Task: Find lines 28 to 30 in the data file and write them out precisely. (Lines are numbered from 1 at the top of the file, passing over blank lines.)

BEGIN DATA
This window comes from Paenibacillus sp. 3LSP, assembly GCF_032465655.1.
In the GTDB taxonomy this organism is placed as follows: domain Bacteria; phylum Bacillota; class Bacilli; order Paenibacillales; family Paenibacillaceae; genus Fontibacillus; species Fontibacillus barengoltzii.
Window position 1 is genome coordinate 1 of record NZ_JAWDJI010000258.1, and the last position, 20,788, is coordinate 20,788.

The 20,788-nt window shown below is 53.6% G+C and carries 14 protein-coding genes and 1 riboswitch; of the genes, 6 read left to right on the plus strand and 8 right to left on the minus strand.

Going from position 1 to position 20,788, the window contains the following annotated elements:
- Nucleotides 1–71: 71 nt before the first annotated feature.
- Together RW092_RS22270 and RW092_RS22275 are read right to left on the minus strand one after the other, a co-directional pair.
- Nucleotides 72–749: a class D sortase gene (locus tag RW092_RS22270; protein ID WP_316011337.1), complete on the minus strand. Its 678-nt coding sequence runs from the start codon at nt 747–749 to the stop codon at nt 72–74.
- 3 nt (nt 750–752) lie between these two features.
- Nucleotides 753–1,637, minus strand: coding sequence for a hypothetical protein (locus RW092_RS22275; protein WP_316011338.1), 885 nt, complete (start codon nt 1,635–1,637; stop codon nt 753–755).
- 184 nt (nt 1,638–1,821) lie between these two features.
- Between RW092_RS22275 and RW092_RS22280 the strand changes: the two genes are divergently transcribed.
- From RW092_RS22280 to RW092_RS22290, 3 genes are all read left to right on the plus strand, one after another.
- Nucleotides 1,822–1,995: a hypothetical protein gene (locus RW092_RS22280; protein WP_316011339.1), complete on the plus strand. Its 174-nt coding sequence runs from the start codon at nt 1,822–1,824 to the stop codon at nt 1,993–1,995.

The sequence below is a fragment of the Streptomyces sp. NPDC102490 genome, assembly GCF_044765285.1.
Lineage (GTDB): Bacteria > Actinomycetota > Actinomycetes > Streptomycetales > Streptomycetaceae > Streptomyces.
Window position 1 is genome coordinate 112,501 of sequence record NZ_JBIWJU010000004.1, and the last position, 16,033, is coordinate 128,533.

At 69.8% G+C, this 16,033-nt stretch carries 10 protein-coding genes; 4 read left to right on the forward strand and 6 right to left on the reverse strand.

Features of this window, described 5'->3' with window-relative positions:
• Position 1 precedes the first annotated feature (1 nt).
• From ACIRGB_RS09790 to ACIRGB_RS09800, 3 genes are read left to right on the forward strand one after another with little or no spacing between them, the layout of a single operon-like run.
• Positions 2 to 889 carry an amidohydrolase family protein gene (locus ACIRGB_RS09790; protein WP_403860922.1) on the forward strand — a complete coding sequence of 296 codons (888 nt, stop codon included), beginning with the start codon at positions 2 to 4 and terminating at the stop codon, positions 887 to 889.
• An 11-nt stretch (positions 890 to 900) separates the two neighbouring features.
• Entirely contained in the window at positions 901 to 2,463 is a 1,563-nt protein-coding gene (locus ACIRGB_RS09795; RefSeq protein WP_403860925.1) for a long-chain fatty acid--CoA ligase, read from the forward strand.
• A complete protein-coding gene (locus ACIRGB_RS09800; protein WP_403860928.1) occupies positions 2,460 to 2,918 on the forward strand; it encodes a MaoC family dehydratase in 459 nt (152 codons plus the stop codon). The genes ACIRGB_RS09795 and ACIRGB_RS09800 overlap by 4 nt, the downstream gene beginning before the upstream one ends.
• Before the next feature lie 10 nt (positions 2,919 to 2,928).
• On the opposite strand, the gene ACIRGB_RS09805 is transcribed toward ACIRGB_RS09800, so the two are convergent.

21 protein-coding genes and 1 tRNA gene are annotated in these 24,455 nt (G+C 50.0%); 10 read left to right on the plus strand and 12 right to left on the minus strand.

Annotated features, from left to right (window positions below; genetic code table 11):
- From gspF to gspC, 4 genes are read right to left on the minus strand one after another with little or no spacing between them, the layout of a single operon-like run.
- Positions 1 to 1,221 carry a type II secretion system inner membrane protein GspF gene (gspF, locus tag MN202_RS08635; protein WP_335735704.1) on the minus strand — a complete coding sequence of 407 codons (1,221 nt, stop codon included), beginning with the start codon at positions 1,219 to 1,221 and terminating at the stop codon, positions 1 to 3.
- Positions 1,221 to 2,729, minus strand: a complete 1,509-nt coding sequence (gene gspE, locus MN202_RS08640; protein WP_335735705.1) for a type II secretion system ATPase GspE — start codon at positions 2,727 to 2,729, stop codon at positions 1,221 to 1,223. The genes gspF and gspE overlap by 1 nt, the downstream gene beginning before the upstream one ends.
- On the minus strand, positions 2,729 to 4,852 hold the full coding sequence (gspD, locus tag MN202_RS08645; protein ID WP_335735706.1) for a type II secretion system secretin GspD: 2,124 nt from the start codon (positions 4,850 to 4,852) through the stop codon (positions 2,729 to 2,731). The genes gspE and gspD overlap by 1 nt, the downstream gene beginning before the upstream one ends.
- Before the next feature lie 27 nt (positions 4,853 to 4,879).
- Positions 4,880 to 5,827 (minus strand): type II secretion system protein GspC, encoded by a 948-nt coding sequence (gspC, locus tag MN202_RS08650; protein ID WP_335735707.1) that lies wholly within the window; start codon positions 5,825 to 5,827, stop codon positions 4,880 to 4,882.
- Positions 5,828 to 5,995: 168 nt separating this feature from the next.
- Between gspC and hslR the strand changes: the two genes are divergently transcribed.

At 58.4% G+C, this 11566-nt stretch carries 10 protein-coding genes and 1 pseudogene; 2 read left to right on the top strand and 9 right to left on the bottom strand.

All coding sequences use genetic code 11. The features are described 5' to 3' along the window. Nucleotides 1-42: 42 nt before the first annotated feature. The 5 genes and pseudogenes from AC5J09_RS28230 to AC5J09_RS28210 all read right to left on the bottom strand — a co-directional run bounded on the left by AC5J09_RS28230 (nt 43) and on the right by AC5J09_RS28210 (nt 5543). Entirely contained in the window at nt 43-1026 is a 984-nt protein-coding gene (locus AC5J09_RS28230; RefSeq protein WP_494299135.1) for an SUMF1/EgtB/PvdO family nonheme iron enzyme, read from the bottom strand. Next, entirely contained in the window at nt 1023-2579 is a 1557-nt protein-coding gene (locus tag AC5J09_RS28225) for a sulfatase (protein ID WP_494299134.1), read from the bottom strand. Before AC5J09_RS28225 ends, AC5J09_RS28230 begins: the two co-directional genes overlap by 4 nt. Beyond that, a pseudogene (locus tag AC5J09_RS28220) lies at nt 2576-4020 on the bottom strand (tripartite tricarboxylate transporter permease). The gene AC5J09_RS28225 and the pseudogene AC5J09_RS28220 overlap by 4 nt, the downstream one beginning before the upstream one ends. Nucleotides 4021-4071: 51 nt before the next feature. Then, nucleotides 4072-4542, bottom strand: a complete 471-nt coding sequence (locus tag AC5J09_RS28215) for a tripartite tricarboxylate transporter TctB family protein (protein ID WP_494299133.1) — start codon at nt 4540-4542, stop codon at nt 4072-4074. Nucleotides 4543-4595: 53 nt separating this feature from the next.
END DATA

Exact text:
21 protein-coding genes and 1 tRNA gene are annotated in these 24,455 nt (G+C 50.0%); 10 read left to right on the plus strand and 12 right to left on the minus strand.

Annotated features, from left to right (window positions below; genetic code table 11):
- From gspF to gspC, 4 genes are read right to left on the minus strand one after another with little or no spacing between them, the layout of a single operon-like run.